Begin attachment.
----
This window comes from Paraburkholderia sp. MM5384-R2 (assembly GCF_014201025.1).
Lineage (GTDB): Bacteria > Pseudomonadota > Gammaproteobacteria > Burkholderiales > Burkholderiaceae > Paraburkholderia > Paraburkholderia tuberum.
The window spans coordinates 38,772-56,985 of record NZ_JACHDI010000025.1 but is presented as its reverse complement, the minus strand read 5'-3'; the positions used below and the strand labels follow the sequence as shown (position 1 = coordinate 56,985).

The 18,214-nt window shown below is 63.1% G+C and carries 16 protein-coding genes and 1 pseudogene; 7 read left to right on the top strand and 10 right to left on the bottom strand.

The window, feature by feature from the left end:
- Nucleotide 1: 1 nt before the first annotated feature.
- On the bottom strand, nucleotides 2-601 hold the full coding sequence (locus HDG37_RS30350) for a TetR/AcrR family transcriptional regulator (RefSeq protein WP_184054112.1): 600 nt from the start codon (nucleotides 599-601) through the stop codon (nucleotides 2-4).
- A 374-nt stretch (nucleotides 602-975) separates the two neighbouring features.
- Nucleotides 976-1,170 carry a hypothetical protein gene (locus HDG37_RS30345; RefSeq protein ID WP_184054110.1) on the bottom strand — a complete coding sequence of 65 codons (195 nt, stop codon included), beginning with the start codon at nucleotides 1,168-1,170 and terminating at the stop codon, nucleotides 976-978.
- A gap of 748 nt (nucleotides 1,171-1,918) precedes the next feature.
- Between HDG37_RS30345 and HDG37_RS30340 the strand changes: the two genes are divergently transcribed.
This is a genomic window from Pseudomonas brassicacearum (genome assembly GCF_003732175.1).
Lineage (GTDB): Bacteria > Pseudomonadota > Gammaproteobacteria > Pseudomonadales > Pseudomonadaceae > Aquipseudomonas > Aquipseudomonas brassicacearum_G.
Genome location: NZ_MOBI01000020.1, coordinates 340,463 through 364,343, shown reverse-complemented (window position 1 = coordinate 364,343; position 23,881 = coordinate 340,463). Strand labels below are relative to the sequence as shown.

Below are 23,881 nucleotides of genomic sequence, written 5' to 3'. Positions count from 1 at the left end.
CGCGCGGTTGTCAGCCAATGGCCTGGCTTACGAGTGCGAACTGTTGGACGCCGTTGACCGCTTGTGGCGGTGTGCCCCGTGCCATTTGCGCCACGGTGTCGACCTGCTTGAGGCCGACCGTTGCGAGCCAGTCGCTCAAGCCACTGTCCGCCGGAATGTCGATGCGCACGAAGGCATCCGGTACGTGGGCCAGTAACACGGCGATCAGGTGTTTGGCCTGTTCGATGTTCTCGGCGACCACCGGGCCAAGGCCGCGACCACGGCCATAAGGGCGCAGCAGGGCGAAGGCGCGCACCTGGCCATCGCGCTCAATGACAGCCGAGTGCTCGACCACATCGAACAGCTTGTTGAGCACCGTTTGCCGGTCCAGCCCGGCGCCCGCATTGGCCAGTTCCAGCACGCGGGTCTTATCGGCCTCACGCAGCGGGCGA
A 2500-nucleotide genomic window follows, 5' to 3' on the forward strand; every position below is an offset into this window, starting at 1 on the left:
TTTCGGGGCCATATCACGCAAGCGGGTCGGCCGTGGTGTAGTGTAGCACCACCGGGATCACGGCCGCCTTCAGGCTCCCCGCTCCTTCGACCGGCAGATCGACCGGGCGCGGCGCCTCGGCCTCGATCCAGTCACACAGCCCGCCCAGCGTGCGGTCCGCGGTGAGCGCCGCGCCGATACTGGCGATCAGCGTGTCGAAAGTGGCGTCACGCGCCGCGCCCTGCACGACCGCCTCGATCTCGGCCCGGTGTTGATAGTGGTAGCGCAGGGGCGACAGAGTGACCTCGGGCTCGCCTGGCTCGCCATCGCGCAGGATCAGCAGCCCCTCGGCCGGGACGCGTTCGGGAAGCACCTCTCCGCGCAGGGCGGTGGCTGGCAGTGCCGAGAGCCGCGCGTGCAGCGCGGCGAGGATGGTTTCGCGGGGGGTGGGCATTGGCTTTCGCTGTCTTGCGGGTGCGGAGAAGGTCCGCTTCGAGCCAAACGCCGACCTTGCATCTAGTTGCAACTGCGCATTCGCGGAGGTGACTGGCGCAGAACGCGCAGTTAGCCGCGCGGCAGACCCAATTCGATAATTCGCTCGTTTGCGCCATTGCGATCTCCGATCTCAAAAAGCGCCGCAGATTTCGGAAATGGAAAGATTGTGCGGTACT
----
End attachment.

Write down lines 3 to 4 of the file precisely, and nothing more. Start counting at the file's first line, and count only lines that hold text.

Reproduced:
The window spans coordinates 38,772-56,985 of record NZ_JACHDI010000025.1 but is presented as its reverse complement, the minus strand read 5'-3'; the positions used below and the strand labels follow the sequence as shown (position 1 = coordinate 56,985).

The 18,214-nt window shown below is 63.1% G+C and carries 16 protein-coding genes and 1 pseudogene; 7 read left to right on the top strand and 10 right to left on the bottom strand.